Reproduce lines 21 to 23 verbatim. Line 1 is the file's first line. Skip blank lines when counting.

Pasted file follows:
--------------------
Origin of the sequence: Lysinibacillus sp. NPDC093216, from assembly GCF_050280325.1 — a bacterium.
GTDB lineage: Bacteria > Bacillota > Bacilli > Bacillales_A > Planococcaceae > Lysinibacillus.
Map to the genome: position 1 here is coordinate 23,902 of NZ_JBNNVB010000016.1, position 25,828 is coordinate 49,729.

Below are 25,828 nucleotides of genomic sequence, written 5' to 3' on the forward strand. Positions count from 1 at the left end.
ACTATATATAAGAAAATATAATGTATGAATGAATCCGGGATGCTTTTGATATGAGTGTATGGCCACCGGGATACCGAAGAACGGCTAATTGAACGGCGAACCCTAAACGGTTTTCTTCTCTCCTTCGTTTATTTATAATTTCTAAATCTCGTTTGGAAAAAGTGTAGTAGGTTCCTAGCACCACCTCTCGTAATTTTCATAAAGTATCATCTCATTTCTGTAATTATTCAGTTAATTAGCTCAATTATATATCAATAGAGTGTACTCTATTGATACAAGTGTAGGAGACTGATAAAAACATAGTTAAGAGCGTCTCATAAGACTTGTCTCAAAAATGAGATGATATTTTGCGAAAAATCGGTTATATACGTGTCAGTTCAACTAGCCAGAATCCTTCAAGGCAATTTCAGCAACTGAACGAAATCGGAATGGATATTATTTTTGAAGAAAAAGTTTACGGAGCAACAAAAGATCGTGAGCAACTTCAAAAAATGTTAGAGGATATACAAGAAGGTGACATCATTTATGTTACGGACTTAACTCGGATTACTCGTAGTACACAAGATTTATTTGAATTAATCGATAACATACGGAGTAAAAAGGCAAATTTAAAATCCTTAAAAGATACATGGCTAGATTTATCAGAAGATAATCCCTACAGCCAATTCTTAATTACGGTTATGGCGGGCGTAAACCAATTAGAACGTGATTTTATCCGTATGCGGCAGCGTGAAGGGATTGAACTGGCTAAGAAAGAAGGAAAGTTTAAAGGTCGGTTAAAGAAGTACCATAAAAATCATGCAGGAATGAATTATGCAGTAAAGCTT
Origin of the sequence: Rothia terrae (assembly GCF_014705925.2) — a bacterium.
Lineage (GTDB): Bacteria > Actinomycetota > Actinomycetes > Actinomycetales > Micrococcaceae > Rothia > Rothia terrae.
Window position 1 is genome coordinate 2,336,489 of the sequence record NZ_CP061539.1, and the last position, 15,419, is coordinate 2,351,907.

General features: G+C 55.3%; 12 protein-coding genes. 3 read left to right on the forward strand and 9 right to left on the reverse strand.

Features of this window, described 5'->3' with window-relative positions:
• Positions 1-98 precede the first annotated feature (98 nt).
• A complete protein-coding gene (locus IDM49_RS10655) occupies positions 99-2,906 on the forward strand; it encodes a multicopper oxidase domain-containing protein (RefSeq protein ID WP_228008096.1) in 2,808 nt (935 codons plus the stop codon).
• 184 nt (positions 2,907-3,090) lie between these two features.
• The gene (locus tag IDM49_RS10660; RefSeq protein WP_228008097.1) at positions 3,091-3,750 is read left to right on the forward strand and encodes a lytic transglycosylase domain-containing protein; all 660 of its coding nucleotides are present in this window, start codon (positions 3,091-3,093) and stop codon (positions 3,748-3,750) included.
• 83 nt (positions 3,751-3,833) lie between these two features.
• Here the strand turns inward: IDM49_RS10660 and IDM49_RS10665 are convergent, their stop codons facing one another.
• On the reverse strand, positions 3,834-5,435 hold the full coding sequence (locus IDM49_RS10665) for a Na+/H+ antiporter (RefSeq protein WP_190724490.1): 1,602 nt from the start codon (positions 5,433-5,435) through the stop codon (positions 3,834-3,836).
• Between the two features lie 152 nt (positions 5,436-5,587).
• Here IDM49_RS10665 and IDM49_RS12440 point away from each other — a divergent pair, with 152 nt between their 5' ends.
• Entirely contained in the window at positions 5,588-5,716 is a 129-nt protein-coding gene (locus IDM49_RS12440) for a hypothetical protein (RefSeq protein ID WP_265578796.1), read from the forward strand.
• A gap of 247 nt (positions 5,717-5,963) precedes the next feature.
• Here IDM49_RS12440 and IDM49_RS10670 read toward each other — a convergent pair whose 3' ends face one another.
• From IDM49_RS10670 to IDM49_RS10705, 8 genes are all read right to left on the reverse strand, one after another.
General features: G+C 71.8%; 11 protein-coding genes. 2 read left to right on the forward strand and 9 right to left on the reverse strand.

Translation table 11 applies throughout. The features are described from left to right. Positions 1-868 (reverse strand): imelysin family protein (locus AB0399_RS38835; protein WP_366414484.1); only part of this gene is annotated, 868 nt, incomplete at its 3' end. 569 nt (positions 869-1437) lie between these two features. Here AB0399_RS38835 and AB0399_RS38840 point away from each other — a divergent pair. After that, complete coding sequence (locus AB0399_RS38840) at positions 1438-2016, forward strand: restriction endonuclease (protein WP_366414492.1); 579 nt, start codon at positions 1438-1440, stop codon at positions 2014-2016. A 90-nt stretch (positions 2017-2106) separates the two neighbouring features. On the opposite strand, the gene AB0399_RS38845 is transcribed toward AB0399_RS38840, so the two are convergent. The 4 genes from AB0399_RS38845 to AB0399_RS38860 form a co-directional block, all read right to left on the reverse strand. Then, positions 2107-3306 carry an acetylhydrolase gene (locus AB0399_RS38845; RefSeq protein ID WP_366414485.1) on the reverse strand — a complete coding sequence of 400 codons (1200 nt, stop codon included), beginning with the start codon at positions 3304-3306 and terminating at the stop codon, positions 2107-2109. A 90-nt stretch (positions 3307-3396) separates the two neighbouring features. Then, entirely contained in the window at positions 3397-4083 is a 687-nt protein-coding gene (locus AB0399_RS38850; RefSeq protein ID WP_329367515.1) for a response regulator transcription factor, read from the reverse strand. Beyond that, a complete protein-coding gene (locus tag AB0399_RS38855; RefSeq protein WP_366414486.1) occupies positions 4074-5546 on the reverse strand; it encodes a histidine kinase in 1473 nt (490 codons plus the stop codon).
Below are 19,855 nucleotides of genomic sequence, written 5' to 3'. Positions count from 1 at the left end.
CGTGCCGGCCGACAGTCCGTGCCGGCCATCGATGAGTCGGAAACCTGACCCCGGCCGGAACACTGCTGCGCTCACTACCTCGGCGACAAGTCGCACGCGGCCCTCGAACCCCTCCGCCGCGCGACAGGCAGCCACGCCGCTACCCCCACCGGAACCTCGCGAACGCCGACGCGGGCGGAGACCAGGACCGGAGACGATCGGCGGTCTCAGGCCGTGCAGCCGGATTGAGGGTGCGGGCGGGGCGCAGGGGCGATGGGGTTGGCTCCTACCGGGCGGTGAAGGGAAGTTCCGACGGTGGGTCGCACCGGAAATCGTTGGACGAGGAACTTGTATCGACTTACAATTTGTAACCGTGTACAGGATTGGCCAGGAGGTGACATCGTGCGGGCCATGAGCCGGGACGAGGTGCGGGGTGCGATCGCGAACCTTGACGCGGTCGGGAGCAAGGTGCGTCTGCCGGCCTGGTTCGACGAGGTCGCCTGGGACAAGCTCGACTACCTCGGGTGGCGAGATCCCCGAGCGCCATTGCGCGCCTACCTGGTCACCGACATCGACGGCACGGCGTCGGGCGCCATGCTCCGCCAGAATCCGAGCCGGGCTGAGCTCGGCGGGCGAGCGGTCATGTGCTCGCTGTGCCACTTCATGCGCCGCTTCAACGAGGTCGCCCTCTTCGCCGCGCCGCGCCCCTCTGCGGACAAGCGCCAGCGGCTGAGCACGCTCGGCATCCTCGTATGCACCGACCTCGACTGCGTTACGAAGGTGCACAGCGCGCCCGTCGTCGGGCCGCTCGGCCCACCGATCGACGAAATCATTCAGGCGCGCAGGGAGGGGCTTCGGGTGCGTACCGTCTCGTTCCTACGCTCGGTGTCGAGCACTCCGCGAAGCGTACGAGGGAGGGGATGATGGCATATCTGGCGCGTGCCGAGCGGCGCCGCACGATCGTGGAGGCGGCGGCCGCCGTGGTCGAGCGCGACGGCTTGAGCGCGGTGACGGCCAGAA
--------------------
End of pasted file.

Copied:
• A gap of 247 nt (positions 5,717-5,963) precedes the next feature.
• Here IDM49_RS12440 and IDM49_RS10670 read toward each other — a convergent pair whose 3' ends face one another.
• From IDM49_RS10670 to IDM49_RS10705, 8 genes are all read right to left on the reverse strand, one after another.